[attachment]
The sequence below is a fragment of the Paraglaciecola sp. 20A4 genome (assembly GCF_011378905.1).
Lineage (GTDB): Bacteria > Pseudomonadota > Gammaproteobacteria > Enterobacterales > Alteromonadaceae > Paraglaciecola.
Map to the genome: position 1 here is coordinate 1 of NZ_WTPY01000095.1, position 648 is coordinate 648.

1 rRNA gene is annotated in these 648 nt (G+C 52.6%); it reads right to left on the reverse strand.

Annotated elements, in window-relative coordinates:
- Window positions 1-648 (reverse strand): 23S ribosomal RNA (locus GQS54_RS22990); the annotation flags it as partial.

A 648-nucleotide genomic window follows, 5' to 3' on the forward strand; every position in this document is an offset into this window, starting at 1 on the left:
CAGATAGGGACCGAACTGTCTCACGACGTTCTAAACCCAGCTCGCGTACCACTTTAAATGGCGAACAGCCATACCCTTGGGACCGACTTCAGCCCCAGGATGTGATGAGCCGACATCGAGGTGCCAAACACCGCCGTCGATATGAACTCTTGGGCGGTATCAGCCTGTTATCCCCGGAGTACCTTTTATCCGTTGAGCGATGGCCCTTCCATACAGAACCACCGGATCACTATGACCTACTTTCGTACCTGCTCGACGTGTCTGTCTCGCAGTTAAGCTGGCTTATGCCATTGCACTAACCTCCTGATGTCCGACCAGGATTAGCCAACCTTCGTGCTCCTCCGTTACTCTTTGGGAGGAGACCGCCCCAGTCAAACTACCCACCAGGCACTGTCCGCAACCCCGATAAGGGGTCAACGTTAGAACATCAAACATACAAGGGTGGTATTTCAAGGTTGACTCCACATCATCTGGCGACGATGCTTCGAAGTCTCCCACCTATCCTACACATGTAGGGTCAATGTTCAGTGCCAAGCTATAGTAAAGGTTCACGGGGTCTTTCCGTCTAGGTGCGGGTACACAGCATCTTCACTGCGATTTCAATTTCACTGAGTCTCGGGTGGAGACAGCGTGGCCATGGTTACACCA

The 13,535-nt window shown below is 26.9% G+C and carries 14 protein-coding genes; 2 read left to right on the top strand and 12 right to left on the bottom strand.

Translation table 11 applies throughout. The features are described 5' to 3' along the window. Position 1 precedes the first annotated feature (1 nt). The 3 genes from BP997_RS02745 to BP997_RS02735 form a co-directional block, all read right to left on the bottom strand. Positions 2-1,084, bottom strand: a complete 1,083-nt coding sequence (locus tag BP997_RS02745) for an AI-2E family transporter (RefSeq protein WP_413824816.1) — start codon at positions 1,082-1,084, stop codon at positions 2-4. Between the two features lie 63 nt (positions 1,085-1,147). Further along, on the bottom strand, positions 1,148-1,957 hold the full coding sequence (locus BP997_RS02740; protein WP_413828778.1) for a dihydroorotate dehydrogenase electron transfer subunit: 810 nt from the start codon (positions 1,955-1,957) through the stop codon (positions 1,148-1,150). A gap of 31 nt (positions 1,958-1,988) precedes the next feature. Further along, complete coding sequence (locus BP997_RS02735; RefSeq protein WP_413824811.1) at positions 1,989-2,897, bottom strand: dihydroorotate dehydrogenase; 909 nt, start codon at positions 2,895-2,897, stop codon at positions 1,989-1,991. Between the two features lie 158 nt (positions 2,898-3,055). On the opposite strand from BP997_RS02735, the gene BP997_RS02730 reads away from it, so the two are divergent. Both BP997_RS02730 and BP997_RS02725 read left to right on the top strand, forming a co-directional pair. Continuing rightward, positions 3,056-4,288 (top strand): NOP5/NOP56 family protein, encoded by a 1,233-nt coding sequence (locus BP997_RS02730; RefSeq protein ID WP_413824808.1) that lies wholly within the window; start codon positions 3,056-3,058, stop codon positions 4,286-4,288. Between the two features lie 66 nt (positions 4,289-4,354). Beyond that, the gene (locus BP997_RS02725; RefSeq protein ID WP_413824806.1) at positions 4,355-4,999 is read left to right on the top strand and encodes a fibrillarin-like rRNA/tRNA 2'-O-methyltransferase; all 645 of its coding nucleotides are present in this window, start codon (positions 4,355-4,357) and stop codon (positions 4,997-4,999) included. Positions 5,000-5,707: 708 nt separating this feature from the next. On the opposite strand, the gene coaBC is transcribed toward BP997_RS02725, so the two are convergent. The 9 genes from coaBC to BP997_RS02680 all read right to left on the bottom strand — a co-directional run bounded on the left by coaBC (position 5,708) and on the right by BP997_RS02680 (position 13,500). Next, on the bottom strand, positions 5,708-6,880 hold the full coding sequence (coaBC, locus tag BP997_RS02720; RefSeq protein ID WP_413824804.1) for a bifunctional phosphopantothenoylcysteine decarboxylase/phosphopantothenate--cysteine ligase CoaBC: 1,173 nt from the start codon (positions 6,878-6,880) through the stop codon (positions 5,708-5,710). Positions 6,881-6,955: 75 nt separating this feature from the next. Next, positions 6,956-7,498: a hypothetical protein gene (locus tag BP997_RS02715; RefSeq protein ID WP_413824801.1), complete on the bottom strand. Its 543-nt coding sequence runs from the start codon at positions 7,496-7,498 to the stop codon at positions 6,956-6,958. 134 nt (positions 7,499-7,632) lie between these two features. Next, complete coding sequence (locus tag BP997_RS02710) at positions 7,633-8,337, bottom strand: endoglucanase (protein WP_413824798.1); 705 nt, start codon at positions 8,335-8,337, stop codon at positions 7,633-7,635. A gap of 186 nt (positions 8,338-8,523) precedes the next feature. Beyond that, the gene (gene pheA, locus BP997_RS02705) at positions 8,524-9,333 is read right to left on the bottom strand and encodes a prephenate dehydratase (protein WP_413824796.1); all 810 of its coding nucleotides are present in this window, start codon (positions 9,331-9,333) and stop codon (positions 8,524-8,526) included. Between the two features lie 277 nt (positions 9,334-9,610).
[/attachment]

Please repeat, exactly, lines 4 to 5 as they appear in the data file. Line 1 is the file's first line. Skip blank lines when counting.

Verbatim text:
1 rRNA gene is annotated in these 648 nt (G+C 52.6%); it reads right to left on the reverse strand.

Annotated elements, in window-relative coordinates: